NEW YORK Eliot Spitzer's political comeback is alive, CBS New York station WCBS-TV reports.
The disgraced former governor stood outside the offices of the New York City's Board of Elections Thursday night and revealed to a throng of reporters he had obtained more than enough signatures to get on the Democratic primary ballot in the race for city comptroller.
Standing with boxes of documents, Spitzer announced his campaign had amassed far more signatures than the 3,750 he needed.
"I want to first and foremost thank the citizens of New York who have signed these petitions," Spitzer said. "I want to say that it's an important statement to those who said it was not possible in the course of three-and-a-half days to gather enough signatures to get a candidate on the ballot for citywide office. I am proud the citizens, in an outpouring of support, have given us more than 27,000 signatures.
"And every day we got more. Every day the number of people who walked up unsolicited on the street and said, 'We want to sign this petition; we want to show that citizen democracy works,' was impressive," said Spitzer. "So I want to say thank you to the citizens and pledge to them that I will do what I've always done in every campaign as a candidate or civil servant: I will fight for their interests every day."
When asked about the validity of the signatures, Spitzer said, "We have done this in the most meticulous way. We have checked to make sure this was done properly."
Earlier in the day, Spitzer may have played possum when speaking to WCBS-TV.
"It's not easy to get 3,750 signatures over the course of a couple days on the streets of the city, but I feel good that we will hit the mark and give ourselves a little margin," Spitzer had said.
Since entering the comptroller's race on Sunday, Spitzer's main task had been gathering enough signatures to get on the ballot.
"I will feel exhausted. We have worked hard since Sunday," he told WCBS-TV.
But the man who was forced to abandon the governor's mansion five years ago amid a prostitution scandal is clearly hoping to trade-in the title "luv guv" for "comeback kid."
A new Marist poll has him ahead of Manhattan Borough President Scott Stringer by 9 points overall, 42 percent to 33 percent, with 24 percent undecided.
Among white voters, Stringer is ahead 46 percent to 32 percent.
However, Spitzer leads among black voters 50 percent to 25 percent and among Latino voters 46 percent to 29 percent.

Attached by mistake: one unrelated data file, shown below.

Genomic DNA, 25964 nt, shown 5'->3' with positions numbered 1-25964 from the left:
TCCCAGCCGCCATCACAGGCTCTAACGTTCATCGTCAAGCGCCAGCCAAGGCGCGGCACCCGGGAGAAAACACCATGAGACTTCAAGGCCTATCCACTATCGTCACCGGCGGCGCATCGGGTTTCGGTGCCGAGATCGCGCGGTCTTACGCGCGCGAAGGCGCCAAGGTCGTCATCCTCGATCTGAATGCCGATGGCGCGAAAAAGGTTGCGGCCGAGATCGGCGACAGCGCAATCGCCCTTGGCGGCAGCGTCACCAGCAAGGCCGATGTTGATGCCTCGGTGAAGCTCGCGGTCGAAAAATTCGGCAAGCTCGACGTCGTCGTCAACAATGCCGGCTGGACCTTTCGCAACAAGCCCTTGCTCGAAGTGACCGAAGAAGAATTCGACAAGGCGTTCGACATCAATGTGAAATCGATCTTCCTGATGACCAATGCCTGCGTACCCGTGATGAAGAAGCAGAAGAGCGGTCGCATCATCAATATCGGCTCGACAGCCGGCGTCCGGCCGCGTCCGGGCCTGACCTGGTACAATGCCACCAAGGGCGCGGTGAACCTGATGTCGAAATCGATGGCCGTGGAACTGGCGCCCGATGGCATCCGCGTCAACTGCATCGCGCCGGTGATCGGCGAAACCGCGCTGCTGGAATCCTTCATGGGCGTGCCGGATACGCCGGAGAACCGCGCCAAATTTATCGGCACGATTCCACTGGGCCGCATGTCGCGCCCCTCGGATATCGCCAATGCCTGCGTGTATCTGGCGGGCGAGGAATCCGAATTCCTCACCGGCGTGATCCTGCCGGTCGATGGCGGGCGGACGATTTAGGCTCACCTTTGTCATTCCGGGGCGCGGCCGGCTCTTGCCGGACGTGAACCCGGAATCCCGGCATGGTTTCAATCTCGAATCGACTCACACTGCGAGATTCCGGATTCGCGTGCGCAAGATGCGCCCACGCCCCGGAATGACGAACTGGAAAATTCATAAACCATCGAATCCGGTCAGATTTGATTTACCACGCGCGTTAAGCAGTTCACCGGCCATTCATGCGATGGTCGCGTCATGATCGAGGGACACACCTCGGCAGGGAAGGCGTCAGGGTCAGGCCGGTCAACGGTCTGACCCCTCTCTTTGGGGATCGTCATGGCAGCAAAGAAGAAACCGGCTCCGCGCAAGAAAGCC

"That's comforting. I think the public has heard a lot of noise over the past few days," Spitzer told WCBS-TV. "But I think what has come through also is the dedication I bring to this, the record I have fighting for folks in the street."
Meanwhile, Stinger boasted he's going to have about 100,000 signatures on his petition.
"We're filing more signatures than candidates for mayor," he said.
And as for trailing in the Marist poll, the Stringer campaign released the following statement: "You know all about this poll stuff. What goes up, must come down."
Until Spitzer entered the race, Stringer was running unopposed for the Democratic nomination for the seat.
"We have entered into the Twilight Zone, it is the land of Oz," Baruch College political science professor Doug Muzzio told CBS New York station WINS-AM. "But, come on. Otherwise, we'd have a boring summer. The Mets are lousy; the Yankees are playing over their heads. This really is excitement and interest, and he's a smart guy, and he'll shake up the race."
Stringer also criticized Spitzer for being a deep-pockets rich guy opting to pay for the campaign himself so he can spend whatever he wants with no Campaign Finance Board limits.
Stringer can only spend about $4 million on his campaign because he's accepting public matching funds.
He said he'd be more than happy to intercede for his opponent.
"I would write a letter to the Campaign Finance Board and say, 'Let my friend into the program, too, so we can have a level playing field.' I think that's fair," Stringer said.
Meanwhile, Stringer's campaign took a swipe at Spitzer for making an appearance on "The Tonight Show," which is taped in Los Angeles.
"Eliot Spitzer skipping town four days into his campaign? Scott Stringer will be right here, talking to voters. Sadly for Jay Leno, Eliot Spitzer's resignation from office was no laughing matter," a statement from the Stringer camp said.